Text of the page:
New and used auto sales are headed for a recession in 2020, thanks to stay-home orders aimed at stopping the spread of COVID-19. Cox Automotive’s chief economist Jonathan Smoke predicts U.S. sales of new light vehicles are headed for fewer than 12 million units in 2020, down from 17.1 million in 2019. That’s assuming stay-home orders begin to lift by around May and auto sales start to recover in the second half.
The question at this point is how long the recession lasts. “It all depends on the virus,” Smoke says. Zo Rahim, Cox’s manager of economic and industry insights, says retail sales in the last week of March were down 67% compared with a year earlier. The second quarter, Smoke says, will be even worse—”most likely historic.”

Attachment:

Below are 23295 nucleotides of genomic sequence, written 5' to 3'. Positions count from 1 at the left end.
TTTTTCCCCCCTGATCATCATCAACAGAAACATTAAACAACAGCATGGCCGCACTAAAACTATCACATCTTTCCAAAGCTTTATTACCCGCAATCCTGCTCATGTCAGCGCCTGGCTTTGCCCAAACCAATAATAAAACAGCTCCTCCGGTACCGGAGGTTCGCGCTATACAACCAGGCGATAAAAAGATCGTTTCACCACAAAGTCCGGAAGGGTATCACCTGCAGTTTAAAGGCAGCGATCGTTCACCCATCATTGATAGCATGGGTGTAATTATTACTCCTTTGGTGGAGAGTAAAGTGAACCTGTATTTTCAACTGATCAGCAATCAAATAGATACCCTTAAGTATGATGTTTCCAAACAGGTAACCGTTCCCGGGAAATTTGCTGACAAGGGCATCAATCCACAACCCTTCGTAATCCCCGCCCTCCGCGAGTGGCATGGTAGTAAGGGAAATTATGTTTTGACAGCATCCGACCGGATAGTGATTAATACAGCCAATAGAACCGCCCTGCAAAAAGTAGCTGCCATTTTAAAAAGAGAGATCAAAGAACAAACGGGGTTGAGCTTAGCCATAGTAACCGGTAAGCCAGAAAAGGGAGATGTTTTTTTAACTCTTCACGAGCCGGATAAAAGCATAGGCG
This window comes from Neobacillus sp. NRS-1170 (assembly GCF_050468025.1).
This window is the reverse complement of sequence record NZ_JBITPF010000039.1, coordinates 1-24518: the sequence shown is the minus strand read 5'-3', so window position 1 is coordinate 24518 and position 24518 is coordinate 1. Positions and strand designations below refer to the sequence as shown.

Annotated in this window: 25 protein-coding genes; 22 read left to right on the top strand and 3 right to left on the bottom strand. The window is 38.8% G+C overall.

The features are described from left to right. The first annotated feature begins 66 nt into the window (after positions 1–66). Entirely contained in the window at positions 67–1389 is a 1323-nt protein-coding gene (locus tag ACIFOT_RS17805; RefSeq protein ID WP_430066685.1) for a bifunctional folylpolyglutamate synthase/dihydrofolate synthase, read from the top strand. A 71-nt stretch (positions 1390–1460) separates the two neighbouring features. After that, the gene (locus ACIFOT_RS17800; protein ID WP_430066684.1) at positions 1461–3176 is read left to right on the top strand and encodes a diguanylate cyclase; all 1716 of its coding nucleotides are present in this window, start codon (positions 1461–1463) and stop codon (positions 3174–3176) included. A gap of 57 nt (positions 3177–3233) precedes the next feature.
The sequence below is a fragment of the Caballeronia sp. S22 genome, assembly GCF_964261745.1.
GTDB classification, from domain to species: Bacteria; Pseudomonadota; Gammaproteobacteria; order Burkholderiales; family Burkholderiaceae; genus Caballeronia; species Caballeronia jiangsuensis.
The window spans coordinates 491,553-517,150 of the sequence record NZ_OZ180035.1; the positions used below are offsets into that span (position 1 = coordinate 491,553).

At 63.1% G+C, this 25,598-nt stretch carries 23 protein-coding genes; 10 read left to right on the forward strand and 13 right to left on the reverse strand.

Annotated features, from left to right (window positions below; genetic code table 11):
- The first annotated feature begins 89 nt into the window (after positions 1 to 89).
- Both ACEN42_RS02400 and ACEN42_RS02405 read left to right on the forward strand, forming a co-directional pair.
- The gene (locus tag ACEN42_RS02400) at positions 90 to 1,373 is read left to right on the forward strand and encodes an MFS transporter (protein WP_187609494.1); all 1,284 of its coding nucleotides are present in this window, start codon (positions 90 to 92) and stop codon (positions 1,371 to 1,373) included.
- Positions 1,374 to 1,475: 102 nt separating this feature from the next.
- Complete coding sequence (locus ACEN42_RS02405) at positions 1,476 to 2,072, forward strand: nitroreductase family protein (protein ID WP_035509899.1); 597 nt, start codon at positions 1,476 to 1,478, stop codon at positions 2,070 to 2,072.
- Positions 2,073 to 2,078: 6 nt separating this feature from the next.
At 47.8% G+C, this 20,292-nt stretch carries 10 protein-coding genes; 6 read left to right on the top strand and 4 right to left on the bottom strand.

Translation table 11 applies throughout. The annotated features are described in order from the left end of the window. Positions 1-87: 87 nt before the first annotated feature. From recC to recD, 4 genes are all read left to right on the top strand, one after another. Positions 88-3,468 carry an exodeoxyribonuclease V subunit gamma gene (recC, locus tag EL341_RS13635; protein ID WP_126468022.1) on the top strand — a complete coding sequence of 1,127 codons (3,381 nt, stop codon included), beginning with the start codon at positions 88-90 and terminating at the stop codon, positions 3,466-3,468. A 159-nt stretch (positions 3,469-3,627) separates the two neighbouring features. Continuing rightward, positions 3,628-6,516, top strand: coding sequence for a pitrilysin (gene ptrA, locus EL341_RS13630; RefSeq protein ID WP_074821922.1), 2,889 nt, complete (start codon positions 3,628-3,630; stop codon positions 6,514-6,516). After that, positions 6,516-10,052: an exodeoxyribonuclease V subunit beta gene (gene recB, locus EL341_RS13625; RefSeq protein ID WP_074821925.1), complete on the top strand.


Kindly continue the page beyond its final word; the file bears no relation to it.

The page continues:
In that same scenario, U.S. used-vehicle sales, including dealer and private sales, are headed for fewer than 30 million in 2020, down from around 40 million in 2019, Smoke says. To put that in context, U.S. auto sales bottomed out in the Great Recession at 10.4 million, the lowest per-capita sales since World War II. Deliveries in 2010 were 11.6 million; in 2011, 12.8 million.
Meanwhile, for the month of March, the Manheim Used Vehicle Value Index was 141.9, or 4.4% higher than March 2019, the company says during the webinar. However, Manheim reports the usual seasonal “spring bounce” in used-vehicle values was cut short this year by a few weeks.